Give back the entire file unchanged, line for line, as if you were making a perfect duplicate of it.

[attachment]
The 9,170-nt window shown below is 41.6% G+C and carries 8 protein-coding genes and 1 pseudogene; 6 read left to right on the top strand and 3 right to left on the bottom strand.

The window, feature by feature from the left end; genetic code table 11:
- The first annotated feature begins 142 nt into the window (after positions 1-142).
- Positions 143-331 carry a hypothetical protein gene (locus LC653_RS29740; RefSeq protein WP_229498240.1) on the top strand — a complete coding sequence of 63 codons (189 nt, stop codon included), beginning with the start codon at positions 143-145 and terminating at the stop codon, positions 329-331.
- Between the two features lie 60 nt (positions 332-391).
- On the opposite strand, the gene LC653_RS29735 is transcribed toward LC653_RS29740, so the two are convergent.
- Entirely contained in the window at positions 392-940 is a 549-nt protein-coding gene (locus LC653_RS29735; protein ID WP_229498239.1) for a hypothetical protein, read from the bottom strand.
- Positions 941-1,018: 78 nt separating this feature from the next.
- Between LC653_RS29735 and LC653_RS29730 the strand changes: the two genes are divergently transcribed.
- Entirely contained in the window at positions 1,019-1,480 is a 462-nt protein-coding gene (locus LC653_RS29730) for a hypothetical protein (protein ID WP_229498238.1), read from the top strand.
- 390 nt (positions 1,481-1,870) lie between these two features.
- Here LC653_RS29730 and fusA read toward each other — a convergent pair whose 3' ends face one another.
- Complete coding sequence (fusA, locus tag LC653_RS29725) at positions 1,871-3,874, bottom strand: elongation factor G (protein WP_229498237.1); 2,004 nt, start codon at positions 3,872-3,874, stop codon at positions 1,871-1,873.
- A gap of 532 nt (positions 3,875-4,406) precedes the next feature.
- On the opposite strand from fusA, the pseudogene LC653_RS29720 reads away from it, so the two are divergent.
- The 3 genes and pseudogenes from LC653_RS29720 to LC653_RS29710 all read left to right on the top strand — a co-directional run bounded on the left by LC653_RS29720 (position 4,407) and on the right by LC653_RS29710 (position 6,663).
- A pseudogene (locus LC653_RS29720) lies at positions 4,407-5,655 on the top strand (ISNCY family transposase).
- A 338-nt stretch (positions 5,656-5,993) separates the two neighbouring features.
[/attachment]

The 9,170-nt window shown below is 41.6% G+C and carries 8 protein-coding genes and 1 pseudogene; 6 read left to right on the top strand and 3 right to left on the bottom strand.

The window, feature by feature from the left end; genetic code table 11:
- The first annotated feature begins 142 nt into the window (after positions 1-142).
- Positions 143-331 carry a hypothetical protein gene (locus LC653_RS29740; RefSeq protein WP_229498240.1) on the top strand — a complete coding sequence of 63 codons (189 nt, stop codon included), beginning with the start codon at positions 143-145 and terminating at the stop codon, positions 329-331.
- Between the two features lie 60 nt (positions 332-391).
- On the opposite strand, the gene LC653_RS29735 is transcribed toward LC653_RS29740, so the two are convergent.
- Entirely contained in the window at positions 392-940 is a 549-nt protein-coding gene (locus LC653_RS29735; protein ID WP_229498239.1) for a hypothetical protein, read from the bottom strand.
- Positions 941-1,018: 78 nt separating this feature from the next.
- Between LC653_RS29735 and LC653_RS29730 the strand changes: the two genes are divergently transcribed.
- Entirely contained in the window at positions 1,019-1,480 is a 462-nt protein-coding gene (locus LC653_RS29730) for a hypothetical protein (protein ID WP_229498238.1), read from the top strand.
- 390 nt (positions 1,481-1,870) lie between these two features.
- Here LC653_RS29730 and fusA read toward each other — a convergent pair whose 3' ends face one another.
- Complete coding sequence (fusA, locus tag LC653_RS29725) at positions 1,871-3,874, bottom strand: elongation factor G (protein WP_229498237.1); 2,004 nt, start codon at positions 3,872-3,874, stop codon at positions 1,871-1,873.
- A gap of 532 nt (positions 3,875-4,406) precedes the next feature.
- On the opposite strand from fusA, the pseudogene LC653_RS29720 reads away from it, so the two are divergent.
- The 3 genes and pseudogenes from LC653_RS29720 to LC653_RS29710 all read left to right on the top strand — a co-directional run bounded on the left by LC653_RS29720 (position 4,407) and on the right by LC653_RS29710 (position 6,663).
- A pseudogene (locus LC653_RS29720) lies at positions 4,407-5,655 on the top strand (ISNCY family transposase).
- A 338-nt stretch (positions 5,656-5,993) separates the two neighbouring features.